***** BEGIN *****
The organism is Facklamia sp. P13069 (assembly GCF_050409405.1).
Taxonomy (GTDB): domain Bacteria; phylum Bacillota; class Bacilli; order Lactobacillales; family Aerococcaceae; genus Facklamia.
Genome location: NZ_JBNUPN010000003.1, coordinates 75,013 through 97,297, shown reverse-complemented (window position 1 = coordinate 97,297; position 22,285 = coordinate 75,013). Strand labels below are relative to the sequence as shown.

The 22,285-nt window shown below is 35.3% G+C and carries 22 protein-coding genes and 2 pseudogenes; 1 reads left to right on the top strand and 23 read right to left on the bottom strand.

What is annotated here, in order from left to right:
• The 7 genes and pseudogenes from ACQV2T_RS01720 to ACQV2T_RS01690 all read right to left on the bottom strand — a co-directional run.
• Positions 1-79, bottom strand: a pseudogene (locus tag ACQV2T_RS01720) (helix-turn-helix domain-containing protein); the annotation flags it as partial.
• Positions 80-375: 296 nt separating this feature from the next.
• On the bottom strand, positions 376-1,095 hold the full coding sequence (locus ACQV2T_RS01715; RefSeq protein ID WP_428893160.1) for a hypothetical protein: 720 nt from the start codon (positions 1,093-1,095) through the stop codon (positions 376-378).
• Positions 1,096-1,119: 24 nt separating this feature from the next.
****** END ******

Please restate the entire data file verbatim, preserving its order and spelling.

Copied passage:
The organism is Facklamia sp. P13069 (assembly GCF_050409405.1).
Taxonomy (GTDB): domain Bacteria; phylum Bacillota; class Bacilli; order Lactobacillales; family Aerococcaceae; genus Facklamia.
Genome location: NZ_JBNUPN010000003.1, coordinates 75,013 through 97,297, shown reverse-complemented (window position 1 = coordinate 97,297; position 22,285 = coordinate 75,013). Strand labels below are relative to the sequence as shown.

The 22,285-nt window shown below is 35.3% G+C and carries 22 protein-coding genes and 2 pseudogenes; 1 reads left to right on the top strand and 23 read right to left on the bottom strand.

What is annotated here, in order from left to right:
• The 7 genes and pseudogenes from ACQV2T_RS01720 to ACQV2T_RS01690 all read right to left on the bottom strand — a co-directional run.
• Positions 1-79, bottom strand: a pseudogene (locus tag ACQV2T_RS01720) (helix-turn-helix domain-containing protein); the annotation flags it as partial.
• Positions 80-375: 296 nt separating this feature from the next.
• On the bottom strand, positions 376-1,095 hold the full coding sequence (locus ACQV2T_RS01715; RefSeq protein ID WP_428893160.1) for a hypothetical protein: 720 nt from the start codon (positions 1,093-1,095) through the stop codon (positions 376-378).
• Positions 1,096-1,119: 24 nt separating this feature from the next.